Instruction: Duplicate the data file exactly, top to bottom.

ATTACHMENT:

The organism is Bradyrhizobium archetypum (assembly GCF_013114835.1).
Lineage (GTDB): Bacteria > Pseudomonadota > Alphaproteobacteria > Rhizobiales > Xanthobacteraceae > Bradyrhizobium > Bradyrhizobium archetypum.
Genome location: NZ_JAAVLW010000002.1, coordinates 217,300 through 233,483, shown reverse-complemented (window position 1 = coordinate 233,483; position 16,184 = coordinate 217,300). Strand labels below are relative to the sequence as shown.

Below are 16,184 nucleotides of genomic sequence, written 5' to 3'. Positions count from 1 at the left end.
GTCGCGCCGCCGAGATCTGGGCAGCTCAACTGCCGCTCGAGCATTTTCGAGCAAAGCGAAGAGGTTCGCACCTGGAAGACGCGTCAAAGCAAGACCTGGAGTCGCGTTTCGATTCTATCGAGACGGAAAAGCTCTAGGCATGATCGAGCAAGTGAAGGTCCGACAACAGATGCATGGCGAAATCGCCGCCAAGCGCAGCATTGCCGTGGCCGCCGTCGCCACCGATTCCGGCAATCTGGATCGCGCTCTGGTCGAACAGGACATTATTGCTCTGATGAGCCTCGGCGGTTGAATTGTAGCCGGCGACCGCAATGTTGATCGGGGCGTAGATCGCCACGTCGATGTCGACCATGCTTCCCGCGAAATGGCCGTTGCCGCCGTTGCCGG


The organism is Bradyrhizobium archetypum (assembly GCF_013114835.1).
Lineage (GTDB): Bacteria > Pseudomonadota > Alphaproteobacteria > Rhizobiales > Xanthobacteraceae > Bradyrhizobium > Bradyrhizobium archetypum.
Genome location: NZ_JAAVLW010000002.1, coordinates 217,300 through 233,483, shown reverse-complemented (window position 1 = coordinate 233,483; position 16,184 = coordinate 217,300). Strand labels below are relative to the sequence as shown.

Below are 16,184 nucleotides of genomic sequence, written 5' to 3'. Positions count from 1 at the left end.
GTCGCGCCGCCGAGATCTGGGCAGCTCAACTGCCGCTCGAGCATTTTCGAGCAAAGCGAAGAGGTTCGCACCTGGAAGACGCGTCAAAGCAAGACCTGGAGTCGCGTTTCGATTCTATCGAGACGGAAAAGCTCTAGGCATGATCGAGCAAGTGAAGGTCCGACAACAGATGCATGGCGAAATCGCCGCCAAGCGCAGCATTGCCGTGGCCGCCGTCGCCACCGATTCCGGCAATCTGGATCGCGCTCTGGTCGAACAGGACATTATTGCTCTGATGAGCCTCGGCGGTTGAATTGTAGCCGGCGACCGCAATGTTGATCGGGGCGTAGATCGCCACGTCGATGTCGACCATGCTTCCCGCGAAATGGCCGTTGCCGCCGTTGCCGG